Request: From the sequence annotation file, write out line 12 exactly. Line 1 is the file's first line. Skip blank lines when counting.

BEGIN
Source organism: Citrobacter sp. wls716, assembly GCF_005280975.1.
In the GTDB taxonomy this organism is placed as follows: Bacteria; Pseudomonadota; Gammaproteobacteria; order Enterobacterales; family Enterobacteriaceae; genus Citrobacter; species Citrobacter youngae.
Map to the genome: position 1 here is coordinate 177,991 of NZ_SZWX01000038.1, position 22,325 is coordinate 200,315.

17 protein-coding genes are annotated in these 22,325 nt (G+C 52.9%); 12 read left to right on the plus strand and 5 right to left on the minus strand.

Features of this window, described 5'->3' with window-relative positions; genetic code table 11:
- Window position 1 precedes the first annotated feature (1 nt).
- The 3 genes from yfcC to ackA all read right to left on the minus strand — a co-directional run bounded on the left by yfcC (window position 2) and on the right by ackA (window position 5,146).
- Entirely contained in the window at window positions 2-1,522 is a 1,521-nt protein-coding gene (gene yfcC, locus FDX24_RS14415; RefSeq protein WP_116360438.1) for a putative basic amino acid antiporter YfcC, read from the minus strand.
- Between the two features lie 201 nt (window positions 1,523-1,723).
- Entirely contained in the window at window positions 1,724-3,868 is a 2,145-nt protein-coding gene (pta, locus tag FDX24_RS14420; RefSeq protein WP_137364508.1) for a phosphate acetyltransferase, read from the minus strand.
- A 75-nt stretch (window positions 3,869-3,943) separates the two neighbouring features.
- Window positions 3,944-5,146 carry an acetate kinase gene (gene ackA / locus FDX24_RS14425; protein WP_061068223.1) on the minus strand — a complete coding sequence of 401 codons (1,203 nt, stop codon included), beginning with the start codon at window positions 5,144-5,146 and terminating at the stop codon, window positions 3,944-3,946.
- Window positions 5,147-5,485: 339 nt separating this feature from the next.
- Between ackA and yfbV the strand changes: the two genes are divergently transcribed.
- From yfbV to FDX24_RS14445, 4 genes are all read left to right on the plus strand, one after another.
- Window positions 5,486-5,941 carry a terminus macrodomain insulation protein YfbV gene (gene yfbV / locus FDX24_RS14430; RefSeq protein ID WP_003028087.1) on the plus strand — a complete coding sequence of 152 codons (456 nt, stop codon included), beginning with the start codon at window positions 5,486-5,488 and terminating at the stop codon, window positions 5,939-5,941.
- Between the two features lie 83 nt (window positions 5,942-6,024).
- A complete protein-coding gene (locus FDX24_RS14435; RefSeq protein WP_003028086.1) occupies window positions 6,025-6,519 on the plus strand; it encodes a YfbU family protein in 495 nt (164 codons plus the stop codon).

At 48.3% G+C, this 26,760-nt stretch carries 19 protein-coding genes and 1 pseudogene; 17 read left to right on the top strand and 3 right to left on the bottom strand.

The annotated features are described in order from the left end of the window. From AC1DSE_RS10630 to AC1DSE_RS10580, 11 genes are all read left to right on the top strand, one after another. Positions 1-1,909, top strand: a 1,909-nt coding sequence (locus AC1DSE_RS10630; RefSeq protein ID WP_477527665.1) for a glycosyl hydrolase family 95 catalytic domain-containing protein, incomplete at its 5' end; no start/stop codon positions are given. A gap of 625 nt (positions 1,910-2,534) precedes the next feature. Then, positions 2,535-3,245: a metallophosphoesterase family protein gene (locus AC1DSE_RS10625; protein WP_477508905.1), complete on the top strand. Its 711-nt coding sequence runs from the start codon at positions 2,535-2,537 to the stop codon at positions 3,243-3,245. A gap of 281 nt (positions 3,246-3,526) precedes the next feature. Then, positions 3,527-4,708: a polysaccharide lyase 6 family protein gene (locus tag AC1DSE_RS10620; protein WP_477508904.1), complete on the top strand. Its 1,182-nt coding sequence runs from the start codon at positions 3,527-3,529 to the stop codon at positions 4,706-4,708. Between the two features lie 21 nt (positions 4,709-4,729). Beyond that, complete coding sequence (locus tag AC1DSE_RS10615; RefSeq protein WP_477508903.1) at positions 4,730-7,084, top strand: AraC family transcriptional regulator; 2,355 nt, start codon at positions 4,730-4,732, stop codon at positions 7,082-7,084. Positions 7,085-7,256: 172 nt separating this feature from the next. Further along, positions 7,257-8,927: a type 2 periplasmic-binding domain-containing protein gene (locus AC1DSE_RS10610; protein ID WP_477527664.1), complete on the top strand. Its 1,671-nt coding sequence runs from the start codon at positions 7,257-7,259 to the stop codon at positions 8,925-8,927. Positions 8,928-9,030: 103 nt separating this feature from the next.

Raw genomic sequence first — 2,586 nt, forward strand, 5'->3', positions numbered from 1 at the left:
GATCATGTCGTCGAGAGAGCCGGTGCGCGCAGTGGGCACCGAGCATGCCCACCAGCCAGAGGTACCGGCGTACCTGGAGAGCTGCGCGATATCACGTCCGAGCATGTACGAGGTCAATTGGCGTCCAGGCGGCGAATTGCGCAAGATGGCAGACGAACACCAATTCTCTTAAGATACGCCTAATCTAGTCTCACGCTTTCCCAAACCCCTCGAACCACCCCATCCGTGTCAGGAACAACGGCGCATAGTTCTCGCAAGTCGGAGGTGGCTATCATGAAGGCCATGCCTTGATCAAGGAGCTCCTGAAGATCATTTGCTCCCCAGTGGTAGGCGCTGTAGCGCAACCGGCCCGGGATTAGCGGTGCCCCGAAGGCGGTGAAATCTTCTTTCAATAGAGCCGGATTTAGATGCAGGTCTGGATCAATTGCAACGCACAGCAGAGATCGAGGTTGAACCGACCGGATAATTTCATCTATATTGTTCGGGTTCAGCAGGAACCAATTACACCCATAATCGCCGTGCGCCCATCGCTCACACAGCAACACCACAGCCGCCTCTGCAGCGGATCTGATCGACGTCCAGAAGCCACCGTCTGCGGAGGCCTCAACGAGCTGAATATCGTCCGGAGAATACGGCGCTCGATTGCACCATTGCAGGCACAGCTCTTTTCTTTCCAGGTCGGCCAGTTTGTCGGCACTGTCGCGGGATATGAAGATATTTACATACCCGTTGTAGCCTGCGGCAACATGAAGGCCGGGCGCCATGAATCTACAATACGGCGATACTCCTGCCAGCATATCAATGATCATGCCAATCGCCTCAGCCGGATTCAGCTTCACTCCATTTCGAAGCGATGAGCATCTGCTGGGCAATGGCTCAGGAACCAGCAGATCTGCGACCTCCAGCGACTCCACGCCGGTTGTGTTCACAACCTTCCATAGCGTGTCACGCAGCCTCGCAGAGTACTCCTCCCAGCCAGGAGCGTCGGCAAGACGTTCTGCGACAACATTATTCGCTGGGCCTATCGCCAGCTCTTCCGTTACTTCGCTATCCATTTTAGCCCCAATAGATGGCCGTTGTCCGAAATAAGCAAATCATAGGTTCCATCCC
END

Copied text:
- Window positions 3,944-5,146 carry an acetate kinase gene (gene ackA / locus FDX24_RS14425; protein WP_061068223.1) on the minus strand — a complete coding sequence of 401 codons (1,203 nt, stop codon included), beginning with the start codon at window positions 5,144-5,146 and terminating at the stop codon, window positions 3,944-3,946.